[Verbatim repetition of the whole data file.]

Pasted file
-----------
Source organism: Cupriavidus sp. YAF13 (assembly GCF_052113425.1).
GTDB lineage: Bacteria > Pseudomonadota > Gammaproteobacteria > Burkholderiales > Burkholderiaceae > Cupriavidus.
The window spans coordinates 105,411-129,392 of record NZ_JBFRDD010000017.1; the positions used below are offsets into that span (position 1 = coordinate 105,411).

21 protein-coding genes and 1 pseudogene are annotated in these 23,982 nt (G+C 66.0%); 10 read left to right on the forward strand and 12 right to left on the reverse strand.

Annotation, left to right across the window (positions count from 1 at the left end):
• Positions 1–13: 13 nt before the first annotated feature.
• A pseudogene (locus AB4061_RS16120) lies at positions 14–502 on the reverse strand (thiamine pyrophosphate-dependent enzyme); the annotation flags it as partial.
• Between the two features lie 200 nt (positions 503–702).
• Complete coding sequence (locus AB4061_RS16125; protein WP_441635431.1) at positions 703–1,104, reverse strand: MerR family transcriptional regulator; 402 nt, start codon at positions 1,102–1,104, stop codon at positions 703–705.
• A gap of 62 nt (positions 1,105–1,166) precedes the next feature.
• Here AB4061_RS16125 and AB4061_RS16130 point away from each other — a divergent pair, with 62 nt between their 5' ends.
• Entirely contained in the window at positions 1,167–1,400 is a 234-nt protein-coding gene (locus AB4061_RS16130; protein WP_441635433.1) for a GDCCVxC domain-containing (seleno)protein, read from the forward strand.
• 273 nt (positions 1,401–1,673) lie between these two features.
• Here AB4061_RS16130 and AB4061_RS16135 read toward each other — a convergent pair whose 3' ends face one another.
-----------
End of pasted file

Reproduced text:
Source organism: Cupriavidus sp. YAF13 (assembly GCF_052113425.1).
GTDB lineage: Bacteria > Pseudomonadota > Gammaproteobacteria > Burkholderiales > Burkholderiaceae > Cupriavidus.
The window spans coordinates 105,411-129,392 of record NZ_JBFRDD010000017.1; the positions used below are offsets into that span (position 1 = coordinate 105,411).

21 protein-coding genes and 1 pseudogene are annotated in these 23,982 nt (G+C 66.0%); 10 read left to right on the forward strand and 12 right to left on the reverse strand.

Annotation, left to right across the window (positions count from 1 at the left end):
• Positions 1–13: 13 nt before the first annotated feature.
• A pseudogene (locus AB4061_RS16120) lies at positions 14–502 on the reverse strand (thiamine pyrophosphate-dependent enzyme); the annotation flags it as partial.
• Between the two features lie 200 nt (positions 503–702).
• Complete coding sequence (locus AB4061_RS16125; protein WP_441635431.1) at positions 703–1,104, reverse strand: MerR family transcriptional regulator; 402 nt, start codon at positions 1,102–1,104, stop codon at positions 703–705.
• A gap of 62 nt (positions 1,105–1,166) precedes the next feature.
• Here AB4061_RS16125 and AB4061_RS16130 point away from each other — a divergent pair, with 62 nt between their 5' ends.
• Entirely contained in the window at positions 1,167–1,400 is a 234-nt protein-coding gene (locus AB4061_RS16130; protein WP_441635433.1) for a GDCCVxC domain-containing (seleno)protein, read from the forward strand.
• 273 nt (positions 1,401–1,673) lie between these two features.
• Here AB4061_RS16130 and AB4061_RS16135 read toward each other — a convergent pair whose 3' ends face one another.